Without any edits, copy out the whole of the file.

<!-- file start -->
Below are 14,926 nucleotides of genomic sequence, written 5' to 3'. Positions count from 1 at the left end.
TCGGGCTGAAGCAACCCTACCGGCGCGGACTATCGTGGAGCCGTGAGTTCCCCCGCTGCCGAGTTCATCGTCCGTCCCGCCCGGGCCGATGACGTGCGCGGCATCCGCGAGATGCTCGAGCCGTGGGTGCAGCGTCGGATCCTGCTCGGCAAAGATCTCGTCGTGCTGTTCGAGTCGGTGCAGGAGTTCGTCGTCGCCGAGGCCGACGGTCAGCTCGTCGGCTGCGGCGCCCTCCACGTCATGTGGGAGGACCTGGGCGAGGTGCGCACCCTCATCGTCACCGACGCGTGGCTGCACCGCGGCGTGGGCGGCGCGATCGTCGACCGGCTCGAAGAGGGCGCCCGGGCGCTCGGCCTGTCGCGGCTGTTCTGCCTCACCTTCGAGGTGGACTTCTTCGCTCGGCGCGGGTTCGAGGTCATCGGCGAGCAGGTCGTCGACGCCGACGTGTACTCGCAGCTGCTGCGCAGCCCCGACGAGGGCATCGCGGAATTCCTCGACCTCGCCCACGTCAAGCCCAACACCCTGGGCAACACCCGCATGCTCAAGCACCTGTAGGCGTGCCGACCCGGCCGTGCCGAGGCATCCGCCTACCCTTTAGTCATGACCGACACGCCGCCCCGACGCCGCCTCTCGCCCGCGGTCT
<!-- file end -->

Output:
Below are 14,926 nucleotides of genomic sequence, written 5' to 3'. Positions count from 1 at the left end.
TCGGGCTGAAGCAACCCTACCGGCGCGGACTATCGTGGAGCCGTGAGTTCCCCCGCTGCCGAGTTCATCGTCCGTCCCGCCCGGGCCGATGACGTGCGCGGCATCCGCGAGATGCTCGAGCCGTGGGTGCAGCGTCGGATCCTGCTCGGCAAAGATCTCGTCGTGCTGTTCGAGTCGGTGCAGGAGTTCGTCGTCGCCGAGGCCGACGGTCAGCTCGTCGGCTGCGGCGCCCTCCACGTCATGTGGGAGGACCTGGGCGAGGTGCGCACCCTCATCGTCACCGACGCGTGGCTGCACCGCGGCGTGGGCGGCGCGATCGTCGACCGGCTCGAAGAGGGCGCCCGGGCGCTCGGCCTGTCGCGGCTGTTCTGCCTCACCTTCGAGGTGGACTTCTTCGCTCGGCGCGGGTTCGAGGTCATCGGCGAGCAGGTCGTCGACGCCGACGTGTACTCGCAGCTGCTGCGCAGCCCCGACGAGGGCATCGCGGAATTCCTCGACCTCGCCCACGTCAAGCCCAACACCCTGGGCAACACCCGCATGCTCAAGCACCTGTAGGCGTGCCGACCCGGCCGTGCCGAGGCATCCGCCTACCCTTTAGTCATGACCGACACGCCGCCCCGACGCCGCCTCTCGCCCGCGGTCT